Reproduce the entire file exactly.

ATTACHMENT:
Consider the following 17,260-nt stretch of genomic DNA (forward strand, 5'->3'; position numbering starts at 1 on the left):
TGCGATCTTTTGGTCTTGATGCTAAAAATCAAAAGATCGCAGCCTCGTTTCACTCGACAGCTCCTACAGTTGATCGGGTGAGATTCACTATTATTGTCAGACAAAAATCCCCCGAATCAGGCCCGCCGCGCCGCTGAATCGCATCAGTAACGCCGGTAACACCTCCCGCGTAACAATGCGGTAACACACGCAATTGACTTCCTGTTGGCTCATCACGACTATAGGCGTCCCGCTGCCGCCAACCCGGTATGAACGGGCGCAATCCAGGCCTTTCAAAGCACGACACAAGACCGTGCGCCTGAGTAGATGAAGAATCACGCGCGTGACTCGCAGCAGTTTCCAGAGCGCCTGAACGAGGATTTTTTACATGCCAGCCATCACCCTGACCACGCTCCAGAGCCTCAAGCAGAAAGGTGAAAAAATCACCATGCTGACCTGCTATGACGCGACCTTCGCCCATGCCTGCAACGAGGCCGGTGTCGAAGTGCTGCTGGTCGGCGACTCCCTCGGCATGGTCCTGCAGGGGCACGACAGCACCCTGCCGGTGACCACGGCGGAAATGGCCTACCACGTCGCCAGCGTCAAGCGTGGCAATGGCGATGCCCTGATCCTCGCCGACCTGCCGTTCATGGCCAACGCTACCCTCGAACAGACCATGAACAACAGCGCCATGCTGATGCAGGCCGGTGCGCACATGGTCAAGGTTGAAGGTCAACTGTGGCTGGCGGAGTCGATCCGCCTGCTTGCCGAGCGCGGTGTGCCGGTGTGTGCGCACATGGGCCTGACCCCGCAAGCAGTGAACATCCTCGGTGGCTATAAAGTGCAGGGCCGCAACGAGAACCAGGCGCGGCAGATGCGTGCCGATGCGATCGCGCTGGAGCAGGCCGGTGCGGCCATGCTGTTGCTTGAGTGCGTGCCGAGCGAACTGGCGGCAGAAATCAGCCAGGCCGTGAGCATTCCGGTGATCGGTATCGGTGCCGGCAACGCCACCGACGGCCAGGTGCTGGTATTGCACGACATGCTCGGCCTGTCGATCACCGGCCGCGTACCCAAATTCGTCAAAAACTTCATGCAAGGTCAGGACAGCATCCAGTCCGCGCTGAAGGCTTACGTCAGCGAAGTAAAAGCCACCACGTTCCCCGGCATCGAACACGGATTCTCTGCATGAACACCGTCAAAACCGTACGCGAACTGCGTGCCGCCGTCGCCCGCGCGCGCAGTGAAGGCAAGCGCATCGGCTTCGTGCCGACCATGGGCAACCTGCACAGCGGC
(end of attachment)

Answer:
Consider the following 17,260-nt stretch of genomic DNA (forward strand, 5'->3'; position numbering starts at 1 on the left):
TGCGATCTTTTGGTCTTGATGCTAAAAATCAAAAGATCGCAGCCTCGTTTCACTCGACAGCTCCTACAGTTGATCGGGTGAGATTCACTATTATTGTCAGACAAAAATCCCCCGAATCAGGCCCGCCGCGCCGCTGAATCGCATCAGTAACGCCGGTAACACCTCCCGCGTAACAATGCGGTAACACACGCAATTGACTTCCTGTTGGCTCATCACGACTATAGGCGTCCCGCTGCCGCCAACCCGGTATGAACGGGCGCAATCCAGGCCTTTCAAAGCACGACACAAGACCGTGCGCCTGAGTAGATGAAGAATCACGCGCGTGACTCGCAGCAGTTTCCAGAGCGCCTGAACGAGGATTTTTTACATGCCAGCCATCACCCTGACCACGCTCCAGAGCCTCAAGCAGAAAGGTGAAAAAATCACCATGCTGACCTGCTATGACGCGACCTTCGCCCATGCCTGCAACGAGGCCGGTGTCGAAGTGCTGCTGGTCGGCGACTCCCTCGGCATGGTCCTGCAGGGGCACGACAGCACCCTGCCGGTGACCACGGCGGAAATGGCCTACCACGTCGCCAGCGTCAAGCGTGGCAATGGCGATGCCCTGATCCTCGCCGACCTGCCGTTCATGGCCAACGCTACCCTCGAACAGACCATGAACAACAGCGCCATGCTGATGCAGGCCGGTGCGCACATGGTCAAGGTTGAAGGTCAACTGTGGCTGGCGGAGTCGATCCGCCTGCTTGCCGAGCGCGGTGTGCCGGTGTGTGCGCACATGGGCCTGACCCCGCAAGCAGTGAACATCCTCGGTGGCTATAAAGTGCAGGGCCGCAACGAGAACCAGGCGCGGCAGATGCGTGCCGATGCGATCGCGCTGGAGCAGGCCGGTGCGGCCATGCTGTTGCTTGAGTGCGTGCCGAGCGAACTGGCGGCAGAAATCAGCCAGGCCGTGAGCATTCCGGTGATCGGTATCGGTGCCGGCAACGCCACCGACGGCCAGGTGCTGGTATTGCACGACATGCTCGGCCTGTCGATCACCGGCCGCGTACCCAAATTCGTCAAAAACTTCATGCAAGGTCAGGACAGCATCCAGTCCGCGCTGAAGGCTTACGTCAGCGAAGTAAAAGCCACCACGTTCCCCGGCATCGAACACGGATTCTCTGCATGAACACCGTCAAAACCGTACGCGAACTGCGTGCCGCCGTCGCCCGCGCGCGCAGTGAAGGCAAGCGCATCGGCTTCGTGCCGACCATGGGCAACCTGCACAGCGGC